The euro rebounded from 14-month lows and Asian stocks jumped on Monday after the European Union and IMF carved out an emergency rescue package of up to 750 billion euros ($1 trillion) to keep Greece's debt crisis from spreading through the euro zone.
The size of the package and an unexpected pledge by the European Central Bank to buy euro zone bonds if needed gave investors some confidence to return to riskier assets such as stocks, though questions remained about how the scheme would work.
Major global central banks moved swiftly to support Europe, re-establishing dollar swap facilities used during the 2007-2008 financial crisis to help ease strains and ensure there was enough liquidity to keep global credit markets from seizing up again.
These measures are a game changer in the near to medium term, said Dariusz Kowalczyk, chief investment strategist for SJS Markets, adding the aid package was big enough to deter speculation in the short term about a Greek debt default.
Others agreed the move had at least bought Europe some time as it tries to calm markets, but High Frequency Economics said in a research note that the package was still too vague to understand.
The euro rose to as high as $1.2982 by mid-afternoon, up around 1.7 percent and pulling away from a 14-month low of $1.2510 hit on trading platform EBS last week.
European and U.S. stocks were also seen opening higher.
Britain's FTSE 100 <.FTSE>, Germany's DAX <.GDAXI> and France's CAC 40 <.FCHI> was seen up as much as 2.8 percent, according to financial bookmakers. S&P futures rose nearly 3 percent.
But gains in Asia were tempered by caution about how the emergency package will be funded and concerns about longer term structural problems in the euro zone.
The MSCI ex-Japan index <.MIAPJ0000PUS> rose 3.1 percent, while Japan's Nikkei <.N225> ended up 1.6 percent but off the day's high.
The MSCI Asia ex-Japan index fell for five straight days last week for a loss of 8.4 percent, wiping out its gains so far this year and its highest percentage weekly loss since November 2008.
Investors now want to see how European and U.S. stocks perform overnight. Caution also remains as reasons behind the abnormal slide in U.S. stocks last week still haven't been identified, said Kazuhiro Takahashi, general manager at Daiwa Securities Capital Markets.
The Dow Jones Industrial Average <.DJI> suffered a so far unexplained plunge of nearly 1,000 points at one point on Thursday as Greece's debt problems intensified.
Though Wall Street later recouped most of the sharp losses, with traders initially suspecting a technical glitch, investors' nerves remain frayed by the extreme volatility in recent days.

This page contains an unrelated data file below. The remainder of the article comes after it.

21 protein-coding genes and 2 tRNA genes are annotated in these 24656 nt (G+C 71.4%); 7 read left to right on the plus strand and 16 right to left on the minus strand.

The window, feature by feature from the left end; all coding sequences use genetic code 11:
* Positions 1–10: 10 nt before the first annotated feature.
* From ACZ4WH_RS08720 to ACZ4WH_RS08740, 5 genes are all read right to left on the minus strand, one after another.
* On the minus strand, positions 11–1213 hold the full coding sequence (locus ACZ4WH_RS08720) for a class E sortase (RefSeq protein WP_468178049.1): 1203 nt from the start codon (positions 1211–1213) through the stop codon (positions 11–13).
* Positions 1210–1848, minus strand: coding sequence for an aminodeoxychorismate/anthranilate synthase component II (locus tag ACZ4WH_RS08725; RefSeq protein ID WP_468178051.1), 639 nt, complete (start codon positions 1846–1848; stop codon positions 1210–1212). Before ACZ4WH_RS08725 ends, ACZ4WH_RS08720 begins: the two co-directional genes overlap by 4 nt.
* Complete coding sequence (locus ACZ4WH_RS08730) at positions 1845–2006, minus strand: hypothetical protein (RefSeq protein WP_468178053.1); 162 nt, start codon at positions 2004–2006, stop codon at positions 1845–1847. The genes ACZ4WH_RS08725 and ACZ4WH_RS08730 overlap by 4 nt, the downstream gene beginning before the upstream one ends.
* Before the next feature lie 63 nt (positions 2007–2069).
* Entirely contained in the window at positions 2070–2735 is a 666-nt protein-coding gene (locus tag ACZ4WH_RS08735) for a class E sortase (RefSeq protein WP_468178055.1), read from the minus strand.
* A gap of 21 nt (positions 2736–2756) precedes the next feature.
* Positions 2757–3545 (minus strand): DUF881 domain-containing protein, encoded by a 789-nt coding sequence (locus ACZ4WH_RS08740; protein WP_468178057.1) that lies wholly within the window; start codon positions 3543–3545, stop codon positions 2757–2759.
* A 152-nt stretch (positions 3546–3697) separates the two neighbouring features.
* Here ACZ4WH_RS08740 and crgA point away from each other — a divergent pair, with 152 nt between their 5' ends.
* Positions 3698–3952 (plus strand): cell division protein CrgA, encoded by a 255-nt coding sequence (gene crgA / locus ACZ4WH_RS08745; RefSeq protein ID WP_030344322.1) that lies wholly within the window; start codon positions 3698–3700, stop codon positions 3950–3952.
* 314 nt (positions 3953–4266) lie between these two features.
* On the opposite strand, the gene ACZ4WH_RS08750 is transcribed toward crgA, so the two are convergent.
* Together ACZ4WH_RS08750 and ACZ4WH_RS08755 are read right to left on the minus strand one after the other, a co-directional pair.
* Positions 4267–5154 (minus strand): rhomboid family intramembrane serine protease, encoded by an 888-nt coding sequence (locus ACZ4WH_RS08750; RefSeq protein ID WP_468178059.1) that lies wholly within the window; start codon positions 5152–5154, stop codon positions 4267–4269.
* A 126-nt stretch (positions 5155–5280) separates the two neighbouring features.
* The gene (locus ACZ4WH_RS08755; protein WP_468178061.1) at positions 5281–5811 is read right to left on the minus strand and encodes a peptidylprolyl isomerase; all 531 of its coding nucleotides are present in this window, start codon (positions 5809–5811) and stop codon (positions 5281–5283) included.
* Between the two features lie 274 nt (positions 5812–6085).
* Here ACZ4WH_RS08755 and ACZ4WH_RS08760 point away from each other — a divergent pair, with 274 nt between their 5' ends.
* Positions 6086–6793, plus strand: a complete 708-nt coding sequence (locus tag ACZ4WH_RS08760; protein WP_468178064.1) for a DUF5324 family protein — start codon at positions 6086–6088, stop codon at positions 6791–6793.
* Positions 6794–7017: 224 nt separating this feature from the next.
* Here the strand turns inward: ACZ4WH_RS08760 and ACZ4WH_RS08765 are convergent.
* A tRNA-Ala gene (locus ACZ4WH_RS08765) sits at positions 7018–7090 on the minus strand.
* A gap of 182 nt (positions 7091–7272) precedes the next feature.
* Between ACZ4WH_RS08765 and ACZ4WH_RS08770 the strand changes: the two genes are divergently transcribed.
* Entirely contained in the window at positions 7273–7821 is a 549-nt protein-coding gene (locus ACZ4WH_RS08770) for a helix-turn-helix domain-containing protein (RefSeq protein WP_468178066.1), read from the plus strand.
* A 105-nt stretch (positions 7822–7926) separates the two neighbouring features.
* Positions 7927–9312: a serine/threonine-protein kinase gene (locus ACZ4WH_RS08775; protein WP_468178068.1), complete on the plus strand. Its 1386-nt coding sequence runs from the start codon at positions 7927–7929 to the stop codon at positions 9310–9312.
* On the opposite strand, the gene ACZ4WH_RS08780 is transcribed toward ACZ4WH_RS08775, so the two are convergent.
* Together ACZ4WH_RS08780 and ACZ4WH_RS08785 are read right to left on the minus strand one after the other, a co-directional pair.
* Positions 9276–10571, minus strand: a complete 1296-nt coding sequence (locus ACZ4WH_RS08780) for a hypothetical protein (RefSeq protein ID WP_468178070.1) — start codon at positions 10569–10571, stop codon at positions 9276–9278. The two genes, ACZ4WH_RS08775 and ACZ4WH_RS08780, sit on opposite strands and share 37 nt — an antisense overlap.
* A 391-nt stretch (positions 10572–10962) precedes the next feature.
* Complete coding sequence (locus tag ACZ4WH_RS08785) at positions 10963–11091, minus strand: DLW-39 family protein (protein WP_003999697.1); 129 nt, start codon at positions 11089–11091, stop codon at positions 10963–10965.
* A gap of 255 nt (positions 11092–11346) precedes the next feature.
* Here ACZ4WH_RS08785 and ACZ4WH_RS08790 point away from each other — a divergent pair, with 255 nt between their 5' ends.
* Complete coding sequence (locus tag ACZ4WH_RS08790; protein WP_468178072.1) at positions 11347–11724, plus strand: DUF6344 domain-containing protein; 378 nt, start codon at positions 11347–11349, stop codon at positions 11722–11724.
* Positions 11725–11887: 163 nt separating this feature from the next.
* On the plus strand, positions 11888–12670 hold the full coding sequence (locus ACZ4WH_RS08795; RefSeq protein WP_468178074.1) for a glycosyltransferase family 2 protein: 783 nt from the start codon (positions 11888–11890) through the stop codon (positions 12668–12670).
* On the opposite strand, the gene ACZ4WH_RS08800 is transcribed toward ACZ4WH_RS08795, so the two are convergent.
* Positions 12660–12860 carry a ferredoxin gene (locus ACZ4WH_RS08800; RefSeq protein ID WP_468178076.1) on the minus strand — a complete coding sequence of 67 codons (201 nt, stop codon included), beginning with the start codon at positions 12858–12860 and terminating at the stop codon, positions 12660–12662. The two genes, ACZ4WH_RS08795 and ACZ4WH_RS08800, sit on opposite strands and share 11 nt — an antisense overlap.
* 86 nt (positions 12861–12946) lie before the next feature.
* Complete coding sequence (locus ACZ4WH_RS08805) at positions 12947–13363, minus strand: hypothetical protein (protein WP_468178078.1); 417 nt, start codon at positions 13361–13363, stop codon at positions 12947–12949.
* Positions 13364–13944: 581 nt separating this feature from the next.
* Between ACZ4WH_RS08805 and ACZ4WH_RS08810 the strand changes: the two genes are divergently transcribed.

Kowalczyk said global risky assets -- equities, commodities and emerging market assets -- would be boosted by the latest EU support measures but added the euro will soon slip again because of the liquidity boost provided by ECB.
The ECB surprised analysts by saying it will buy euro zone government bonds to help support fractured markets, abandoning its resistance to full-scale asset purchases.
While some analysts had urged the central bank to push such a financial nuclear button to defuse the escalating debt crisis, others said buying bonds could be tantamount to printing money to finance Greece's fiscal deficit.
Before the European announcement, data from the Commodity Futures Trading Commission showed euro skeptics' bets against the common currency hit a record high in the week ending May 4.
Financial markets have been punishing heavily indebted euro zone members, threatening to plunge them into the same sort of crisis as Greece, which could derail the global economic recovery.
The new safety net was meant to protect other countries with bloated budgets, such as Portugal, Spain and Ireland.
As jitters over euro zone finances battered global markets, investors have dumped riskier assets for safer ones such as the U.S. dollar, creating fears of dollar shortages in some countries and driving up dollar funding costs.
While the ECB's intervention (in bond markets) might attract bad press regarding its mandate and independence, we believe that this was necessary to short circuit the negative feedback loop which was getting more and more threatening for the global economy, the Royal Bank of Scotland said in a research note.
Skeptics will probably argue that this does not solve the medium term debt overhang issues plaguing the periphery (other weak euro zone countries). However they won't deny that this will give them a chance to implement some fiscal consolidation plans to restore market confidence in the sustainability of public finances in the euro area.
Oil rose 3 percent to above $77 a barrel on hopes that the EU deal will prevent broader damage to Europe's economy which would have dampened energy demand.
Gold tumbled as much as 1.5 percent to $1,195.20 an ounce, down from a near record-high of $1,213.35 hit Friday.
The U.S. dollar was firmer against the yen at 92.64 and well off Friday's five-month lows of 88.00. It was down 1 percent against a basket of major world currencies <.DXY>.
U.S. Treasuries were broadly weaker amid optimism about the plan, adding to Friday's losses after the U.S. Labor Dept reported larger-than-expected employment gains in April, suggesting the economic recovery was well underway.
(Additional reporting by Aiko Hayashi and Koh Gui Qing; Editing by Kim Coghill)